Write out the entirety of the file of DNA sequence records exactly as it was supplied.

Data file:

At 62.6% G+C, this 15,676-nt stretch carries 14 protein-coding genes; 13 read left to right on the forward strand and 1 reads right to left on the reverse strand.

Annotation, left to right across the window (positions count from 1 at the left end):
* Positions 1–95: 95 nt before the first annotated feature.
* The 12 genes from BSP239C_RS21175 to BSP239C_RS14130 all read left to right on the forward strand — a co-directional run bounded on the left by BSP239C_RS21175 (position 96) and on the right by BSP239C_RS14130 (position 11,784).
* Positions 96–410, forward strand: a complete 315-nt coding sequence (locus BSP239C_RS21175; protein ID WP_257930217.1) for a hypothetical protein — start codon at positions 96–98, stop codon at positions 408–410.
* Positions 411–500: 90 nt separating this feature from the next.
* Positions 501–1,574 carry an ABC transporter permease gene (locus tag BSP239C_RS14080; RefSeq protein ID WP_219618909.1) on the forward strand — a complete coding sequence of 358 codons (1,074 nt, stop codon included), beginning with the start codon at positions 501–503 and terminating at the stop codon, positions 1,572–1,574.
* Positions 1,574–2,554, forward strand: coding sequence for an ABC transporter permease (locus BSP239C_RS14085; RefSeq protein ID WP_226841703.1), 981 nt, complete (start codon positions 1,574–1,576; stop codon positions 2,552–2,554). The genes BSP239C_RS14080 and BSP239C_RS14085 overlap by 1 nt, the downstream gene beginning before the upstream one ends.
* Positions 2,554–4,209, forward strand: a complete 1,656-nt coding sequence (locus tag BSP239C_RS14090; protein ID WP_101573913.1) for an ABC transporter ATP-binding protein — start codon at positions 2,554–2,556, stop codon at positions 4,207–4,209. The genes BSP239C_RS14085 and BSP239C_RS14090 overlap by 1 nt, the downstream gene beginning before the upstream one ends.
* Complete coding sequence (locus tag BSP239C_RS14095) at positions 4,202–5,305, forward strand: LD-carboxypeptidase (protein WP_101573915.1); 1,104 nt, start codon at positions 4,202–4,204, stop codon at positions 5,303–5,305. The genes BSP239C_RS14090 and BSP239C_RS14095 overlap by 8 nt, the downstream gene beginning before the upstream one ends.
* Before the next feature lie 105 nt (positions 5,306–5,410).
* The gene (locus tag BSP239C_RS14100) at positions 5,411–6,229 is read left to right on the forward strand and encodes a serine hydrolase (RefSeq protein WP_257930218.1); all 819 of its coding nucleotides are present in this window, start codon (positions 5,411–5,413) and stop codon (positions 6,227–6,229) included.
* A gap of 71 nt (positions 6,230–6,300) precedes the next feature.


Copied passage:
At 62.6% G+C, this 15,676-nt stretch carries 14 protein-coding genes; 13 read left to right on the forward strand and 1 reads right to left on the reverse strand.

Annotation, left to right across the window (positions count from 1 at the left end):
* Positions 1–95: 95 nt before the first annotated feature.
* The 12 genes from BSP239C_RS21175 to BSP239C_RS14130 all read left to right on the forward strand — a co-directional run bounded on the left by BSP239C_RS21175 (position 96) and on the right by BSP239C_RS14130 (position 11,784).
* Positions 96–410, forward strand: a complete 315-nt coding sequence (locus BSP239C_RS21175; protein ID WP_257930217.1) for a hypothetical protein — start codon at positions 96–98, stop codon at positions 408–410.
* Positions 411–500: 90 nt separating this feature from the next.
* Positions 501–1,574 carry an ABC transporter permease gene (locus tag BSP239C_RS14080; RefSeq protein ID WP_219618909.1) on the forward strand — a complete coding sequence of 358 codons (1,074 nt, stop codon included), beginning with the start codon at positions 501–503 and terminating at the stop codon, positions 1,572–1,574.
* Positions 1,574–2,554, forward strand: coding sequence for an ABC transporter permease (locus BSP239C_RS14085; RefSeq protein ID WP_226841703.1), 981 nt, complete (start codon positions 1,574–1,576; stop codon positions 2,552–2,554). The genes BSP239C_RS14080 and BSP239C_RS14085 overlap by 1 nt, the downstream gene beginning before the upstream one ends.
* Positions 2,554–4,209, forward strand: a complete 1,656-nt coding sequence (locus tag BSP239C_RS14090; protein ID WP_101573913.1) for an ABC transporter ATP-binding protein — start codon at positions 2,554–2,556, stop codon at positions 4,207–4,209. The genes BSP239C_RS14085 and BSP239C_RS14090 overlap by 1 nt, the downstream gene beginning before the upstream one ends.
* Complete coding sequence (locus tag BSP239C_RS14095) at positions 4,202–5,305, forward strand: LD-carboxypeptidase (protein WP_101573915.1); 1,104 nt, start codon at positions 4,202–4,204, stop codon at positions 5,303–5,305. The genes BSP239C_RS14090 and BSP239C_RS14095 overlap by 8 nt, the downstream gene beginning before the upstream one ends.
* Before the next feature lie 105 nt (positions 5,306–5,410).
* The gene (locus tag BSP239C_RS14100) at positions 5,411–6,229 is read left to right on the forward strand and encodes a serine hydrolase (RefSeq protein WP_257930218.1); all 819 of its coding nucleotides are present in this window, start codon (positions 5,411–5,413) and stop codon (positions 6,227–6,229) included.
* A gap of 71 nt (positions 6,230–6,300) precedes the next feature.